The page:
For peat’s sake

Marcell Experimental Forest
Some of North America’s most important climate research happens at the U.S. Forest Service’s Marcell Experimental Forest. (PHOTO: Aaron J. Brown)

Today, I share my latest column for the Minnesota Reformer, “Bog is Dead: The waning defense of Minnesota wetlands.” 

When most people think about northern Minnesota, they picture forests and lakes. That’s understandable. We have a lot of trees and lakes up here, to be sure. But many overlook the vast peatlands that span the region, intermingling with and underlaying the woods and waters. Ecologically, these are more important.

I have struggled to find the right way to write about something so vital to our world as climate change. Climate change is real. It’s happening in many observable ways. Among the American population, however, and especially among my friends and neighbors in northern Minnesota, it is as debatable as Fords and Chevys, Vikings and Packers. It’s a belief.

As a writer, I could hector and lecture. Or I could downplay the matter, reveling in a warm and gauzy notion that everyone will come to their senses in time. Maybe there is no time. Maybe it’s too late? That, too, is a sort of cop out. 

So today I’m writing about climate change in a way that I hope presents a factual case and an opening for new understanding of our situation. There is no shame in loving the black smoke and growling engines of “motor head” culture while also accepting that things must change going forward. I grew up on an Iron Range junkyard in the middle of an enormous peat bog. The dichotomy is real.

Here’s an except from today’s piece:

After the last Ice Age, wetlands formed from the recession of glaciers as inland seas transformed into land. Dense, nutrient laden soil captured pools of water upon which layers of peat formed year after year. Even as humans erected smokestacks across the globe, the mosses and peat of wetlands seized and stored carbon from the air.

And if that doesn’t interest you, consider that these peatlands are now poised to belch all that carbon into our atmosphere, tilting climate change from bad to worse in a matter of years, not centuries. You don’t have to wonder what climate change might do to Minnesota’s forest ecology.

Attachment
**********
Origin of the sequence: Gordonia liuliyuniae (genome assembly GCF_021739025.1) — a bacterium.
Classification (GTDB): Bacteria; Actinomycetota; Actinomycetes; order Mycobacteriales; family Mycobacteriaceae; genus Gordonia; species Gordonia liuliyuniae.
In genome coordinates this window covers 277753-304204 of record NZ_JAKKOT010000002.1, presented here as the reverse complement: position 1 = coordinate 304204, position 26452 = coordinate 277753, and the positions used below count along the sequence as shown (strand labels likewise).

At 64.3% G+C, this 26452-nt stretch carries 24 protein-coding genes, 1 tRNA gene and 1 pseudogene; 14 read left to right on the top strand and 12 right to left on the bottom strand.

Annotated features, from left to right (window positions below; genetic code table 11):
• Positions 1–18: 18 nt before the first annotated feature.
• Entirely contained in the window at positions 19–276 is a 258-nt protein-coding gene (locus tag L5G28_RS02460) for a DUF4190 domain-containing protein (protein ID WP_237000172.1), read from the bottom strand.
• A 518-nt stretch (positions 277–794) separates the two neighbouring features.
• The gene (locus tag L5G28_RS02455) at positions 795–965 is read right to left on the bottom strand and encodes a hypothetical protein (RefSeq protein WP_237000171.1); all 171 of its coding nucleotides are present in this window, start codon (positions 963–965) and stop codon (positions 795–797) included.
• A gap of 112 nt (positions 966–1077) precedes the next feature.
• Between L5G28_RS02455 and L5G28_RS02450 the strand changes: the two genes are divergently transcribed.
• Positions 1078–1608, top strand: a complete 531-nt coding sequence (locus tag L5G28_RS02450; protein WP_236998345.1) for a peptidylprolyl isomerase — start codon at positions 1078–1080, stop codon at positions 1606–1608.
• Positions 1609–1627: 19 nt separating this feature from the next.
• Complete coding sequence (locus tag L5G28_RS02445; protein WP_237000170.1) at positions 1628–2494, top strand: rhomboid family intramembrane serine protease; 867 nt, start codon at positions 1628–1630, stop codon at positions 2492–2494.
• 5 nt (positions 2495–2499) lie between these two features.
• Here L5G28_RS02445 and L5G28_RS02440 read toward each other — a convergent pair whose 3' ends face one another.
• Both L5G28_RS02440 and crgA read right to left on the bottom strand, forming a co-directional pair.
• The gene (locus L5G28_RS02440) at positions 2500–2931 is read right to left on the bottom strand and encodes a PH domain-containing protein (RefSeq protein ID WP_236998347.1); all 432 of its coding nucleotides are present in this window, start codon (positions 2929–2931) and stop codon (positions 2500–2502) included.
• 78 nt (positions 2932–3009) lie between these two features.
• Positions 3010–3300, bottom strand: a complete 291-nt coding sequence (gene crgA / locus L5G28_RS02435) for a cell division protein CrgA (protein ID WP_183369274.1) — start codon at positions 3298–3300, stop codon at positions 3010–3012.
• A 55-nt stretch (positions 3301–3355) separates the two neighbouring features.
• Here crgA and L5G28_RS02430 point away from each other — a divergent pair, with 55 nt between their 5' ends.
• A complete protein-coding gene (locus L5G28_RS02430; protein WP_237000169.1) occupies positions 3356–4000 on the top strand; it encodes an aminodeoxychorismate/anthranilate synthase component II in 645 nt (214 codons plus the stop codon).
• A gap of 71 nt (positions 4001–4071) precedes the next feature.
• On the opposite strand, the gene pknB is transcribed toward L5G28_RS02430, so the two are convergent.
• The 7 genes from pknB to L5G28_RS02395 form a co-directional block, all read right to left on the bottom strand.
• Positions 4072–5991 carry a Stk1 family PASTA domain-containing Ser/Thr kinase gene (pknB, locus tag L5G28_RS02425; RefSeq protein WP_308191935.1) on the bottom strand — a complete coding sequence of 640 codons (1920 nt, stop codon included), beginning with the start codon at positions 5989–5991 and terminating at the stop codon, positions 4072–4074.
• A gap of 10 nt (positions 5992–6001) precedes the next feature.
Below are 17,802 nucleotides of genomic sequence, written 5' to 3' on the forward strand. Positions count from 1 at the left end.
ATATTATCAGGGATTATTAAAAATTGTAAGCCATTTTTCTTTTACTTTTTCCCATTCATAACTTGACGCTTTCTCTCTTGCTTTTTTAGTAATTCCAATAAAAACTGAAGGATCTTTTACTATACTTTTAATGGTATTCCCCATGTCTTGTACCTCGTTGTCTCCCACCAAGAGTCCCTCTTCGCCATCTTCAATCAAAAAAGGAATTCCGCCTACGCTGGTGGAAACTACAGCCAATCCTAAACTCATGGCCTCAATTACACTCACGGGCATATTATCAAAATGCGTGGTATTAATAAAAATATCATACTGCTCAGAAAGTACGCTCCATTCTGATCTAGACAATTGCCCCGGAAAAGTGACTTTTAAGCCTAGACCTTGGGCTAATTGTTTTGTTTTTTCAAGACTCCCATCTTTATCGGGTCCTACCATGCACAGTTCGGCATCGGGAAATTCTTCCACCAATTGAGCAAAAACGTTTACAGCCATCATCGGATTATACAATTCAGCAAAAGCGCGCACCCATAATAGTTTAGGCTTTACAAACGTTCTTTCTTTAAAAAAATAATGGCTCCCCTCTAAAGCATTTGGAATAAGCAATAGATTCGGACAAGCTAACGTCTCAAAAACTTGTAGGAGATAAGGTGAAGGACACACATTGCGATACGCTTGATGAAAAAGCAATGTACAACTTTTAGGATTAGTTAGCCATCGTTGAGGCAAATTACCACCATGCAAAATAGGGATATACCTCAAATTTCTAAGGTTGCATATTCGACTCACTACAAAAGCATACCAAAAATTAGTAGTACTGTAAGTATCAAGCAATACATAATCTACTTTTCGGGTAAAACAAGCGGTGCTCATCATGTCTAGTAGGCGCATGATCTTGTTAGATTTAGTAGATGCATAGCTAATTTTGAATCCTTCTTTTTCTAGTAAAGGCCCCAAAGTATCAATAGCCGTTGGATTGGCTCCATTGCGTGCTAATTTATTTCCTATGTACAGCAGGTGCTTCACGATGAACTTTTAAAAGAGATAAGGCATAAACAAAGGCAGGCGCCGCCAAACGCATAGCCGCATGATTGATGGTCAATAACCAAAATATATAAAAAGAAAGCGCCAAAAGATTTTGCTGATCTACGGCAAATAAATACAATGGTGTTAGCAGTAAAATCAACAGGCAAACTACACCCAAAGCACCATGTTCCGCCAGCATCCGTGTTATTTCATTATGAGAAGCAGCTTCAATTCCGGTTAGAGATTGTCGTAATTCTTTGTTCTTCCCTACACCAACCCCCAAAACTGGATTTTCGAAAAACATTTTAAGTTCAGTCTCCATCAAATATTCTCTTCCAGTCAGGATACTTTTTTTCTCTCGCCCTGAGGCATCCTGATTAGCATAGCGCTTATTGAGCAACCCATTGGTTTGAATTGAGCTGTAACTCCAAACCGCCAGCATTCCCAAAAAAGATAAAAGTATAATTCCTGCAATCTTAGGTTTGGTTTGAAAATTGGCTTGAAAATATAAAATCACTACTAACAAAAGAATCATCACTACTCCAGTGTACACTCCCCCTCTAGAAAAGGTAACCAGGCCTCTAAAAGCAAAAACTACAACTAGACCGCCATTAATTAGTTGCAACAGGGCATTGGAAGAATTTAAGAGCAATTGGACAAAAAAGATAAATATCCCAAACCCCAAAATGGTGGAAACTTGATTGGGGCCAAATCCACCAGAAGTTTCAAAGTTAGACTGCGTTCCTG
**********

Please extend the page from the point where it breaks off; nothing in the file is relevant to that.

At the U.S. Forest Service’s Marcell Experimental Forest, you can see for yourself. Here amid the sphagnum, tamaracks and black spruce, scientists built a fleet of time machines. Each will take you to the future.

You can read the entire essay at the Minnesota Reformer.


  1. The fact that this RESEARCH faciilty had to be concerned about its name it totally disgusting, However that it exists is heartening. One feature on KAXE radio which I stream regularly for alot of reasons is the Phenolgy Report. The metro area needs something like that to draw more attention to the immediate ecosytems. As always thank you.

  2. Fred Schumacher says

    About twenty years ago, there was a journal article on patterned peatlands in the Red Lake area. It described loss of carbon. When black spruce gets logged or burned, the ground dries out and carbon is released. Most of the sequestered carbon comes from moss, not trees. My daughter-in-law did timber cruising while attending Bemidji State. She said they found black spruce trees three inches in diameter that were 400 years old. My friend, the late Scott (Speed) Erickson, jr. from Orr said that during the white pine logging era, a number of loggers from up at the Cusson camp were killed and thrown into the bog along Hwy 53 north of Orr. (Those were violent times.) I’m sure their well-preserved bodies are still in there.

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